Guest Author - Susan Taylor
Adjust your watering and fertilizing schedule
The most important thing to do in the winter is to adjust your watering schedule. During cooler weather with less light your plants will need much less water. Many growers go from a two or three times per week schedule to once a week in the winter. It is especially important to watch your largest pots since they are the slowest to dry out after watering, especially when it is cool.
Isolate those plants that need a rest
Winter is a good time to group plants together that need similar winter conditions. D. biggibum and R. digbyana both need high light and very little water during the winter months. Keep these and similar plants together so that you will know that they need only once a month watering. Cygnoches and many terrestrials need no water at all until the new growth starts in the spring. These can also be grouped where you know you will not water them. A good idea is to flag these plants with a special color tape (the new colored electrical tapes will last a season) that way you can identify them easily.
Do maintenance on your fans and heaters
Before the cold season starts, clean your fans and do regular maintenance on your heating systems in the greenhouse. Cool weather requires better air circulation to inhibit molds and mildews. Circulating air also keeps cool and hot air mised around your plants, eliminating both cold and hot spots. And your heating system is what will keep your plants alive during cold winter weather.
Keep a supply of water in the greenhouse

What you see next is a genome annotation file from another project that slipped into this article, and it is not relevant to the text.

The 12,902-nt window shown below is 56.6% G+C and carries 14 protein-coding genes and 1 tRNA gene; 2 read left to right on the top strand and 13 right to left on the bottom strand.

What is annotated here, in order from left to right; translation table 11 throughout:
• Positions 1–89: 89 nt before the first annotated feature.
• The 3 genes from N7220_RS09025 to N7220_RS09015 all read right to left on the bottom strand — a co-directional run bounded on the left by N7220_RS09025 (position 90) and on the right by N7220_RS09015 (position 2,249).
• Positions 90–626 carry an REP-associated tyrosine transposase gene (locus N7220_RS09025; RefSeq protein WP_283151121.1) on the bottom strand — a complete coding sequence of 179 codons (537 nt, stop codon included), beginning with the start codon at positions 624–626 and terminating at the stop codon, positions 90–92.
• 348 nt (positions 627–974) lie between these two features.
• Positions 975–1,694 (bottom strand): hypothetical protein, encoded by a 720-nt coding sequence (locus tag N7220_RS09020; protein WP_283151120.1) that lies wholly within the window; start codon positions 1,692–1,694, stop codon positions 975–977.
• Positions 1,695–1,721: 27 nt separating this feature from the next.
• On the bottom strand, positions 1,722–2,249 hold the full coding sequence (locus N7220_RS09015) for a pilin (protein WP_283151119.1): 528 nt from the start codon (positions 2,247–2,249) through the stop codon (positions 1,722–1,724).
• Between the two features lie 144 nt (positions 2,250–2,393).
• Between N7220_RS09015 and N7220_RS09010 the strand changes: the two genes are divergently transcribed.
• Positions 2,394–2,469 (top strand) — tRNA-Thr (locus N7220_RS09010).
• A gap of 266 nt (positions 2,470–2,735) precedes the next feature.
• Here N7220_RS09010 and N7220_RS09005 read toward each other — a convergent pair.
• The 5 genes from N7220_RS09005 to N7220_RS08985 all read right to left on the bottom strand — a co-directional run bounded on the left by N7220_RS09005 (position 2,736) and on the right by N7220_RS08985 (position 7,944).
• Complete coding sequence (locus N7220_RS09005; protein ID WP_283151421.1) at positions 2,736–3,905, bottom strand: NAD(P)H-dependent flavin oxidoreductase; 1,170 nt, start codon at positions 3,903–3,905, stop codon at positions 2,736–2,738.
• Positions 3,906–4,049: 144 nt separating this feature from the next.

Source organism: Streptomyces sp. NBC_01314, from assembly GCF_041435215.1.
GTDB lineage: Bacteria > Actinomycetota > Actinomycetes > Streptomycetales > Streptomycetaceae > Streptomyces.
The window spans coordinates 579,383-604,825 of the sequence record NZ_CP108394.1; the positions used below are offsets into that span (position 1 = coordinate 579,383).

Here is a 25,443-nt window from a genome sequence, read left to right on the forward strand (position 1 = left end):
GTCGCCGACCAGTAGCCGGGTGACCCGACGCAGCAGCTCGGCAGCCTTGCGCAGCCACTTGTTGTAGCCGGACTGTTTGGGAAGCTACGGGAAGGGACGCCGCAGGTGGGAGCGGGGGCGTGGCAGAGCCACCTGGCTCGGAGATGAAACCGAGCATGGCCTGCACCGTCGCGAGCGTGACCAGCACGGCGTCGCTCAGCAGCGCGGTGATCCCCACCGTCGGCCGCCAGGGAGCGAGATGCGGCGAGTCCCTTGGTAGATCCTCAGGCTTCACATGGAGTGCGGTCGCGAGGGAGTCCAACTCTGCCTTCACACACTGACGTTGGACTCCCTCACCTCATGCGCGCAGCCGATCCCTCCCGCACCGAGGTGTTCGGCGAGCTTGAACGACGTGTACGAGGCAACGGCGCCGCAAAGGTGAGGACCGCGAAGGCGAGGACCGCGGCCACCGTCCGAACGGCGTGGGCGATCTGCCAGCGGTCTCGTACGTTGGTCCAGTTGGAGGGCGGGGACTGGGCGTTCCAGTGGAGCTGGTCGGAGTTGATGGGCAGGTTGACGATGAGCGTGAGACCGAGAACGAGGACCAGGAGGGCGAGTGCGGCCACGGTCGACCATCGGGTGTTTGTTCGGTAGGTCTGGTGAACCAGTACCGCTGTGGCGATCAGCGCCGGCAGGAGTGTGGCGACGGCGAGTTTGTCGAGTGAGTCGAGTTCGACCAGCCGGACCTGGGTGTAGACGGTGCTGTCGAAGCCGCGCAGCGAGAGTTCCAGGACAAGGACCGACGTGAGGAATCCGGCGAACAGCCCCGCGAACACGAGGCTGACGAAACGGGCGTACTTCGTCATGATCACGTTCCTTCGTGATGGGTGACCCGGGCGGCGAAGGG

You will need to keep a supply of water in the greenhouse throughout the fall and winter so that you do not shock your plants with cold water. Some people keep water in ponds or holding areas, some have a heater that will bring hose water up to temperature. You don't want to use water that is more than 10 degrees less than the ambient temperature and if it's 40 degrees Fahrenheit in the greenhouse, you definitely don't want to use water anywhere near freezing. I keep jugs of water and a sprayer filled with water to use during winter months.
When bringing in plants, clean them up
Plants that have spent the summer and fall outdoors will harbor pests that you really don't want in your greenhouse. Take the time to clean off any old sheaths, soak the whole pot in a soapy solution (one tablespoon per gallon) and spray the plant with a systemic insecticide. This effort should take care of any pests in the pot and keep from introducing anything that you would prefer not to have in the greenhouse.
Light requirements change during cool months
Changing seasons mean changing light as the sun moves. Windows that were perfect during the summer may now not provide enough light. Check your light exposure with a light meter to make sure that you're providing enough to have your orchid bloom. Remember that most orchids are t ropical in nature and that their parents were naturally atuned to 12-hour days around the year. Many people supplement light during the winter months with florescent light.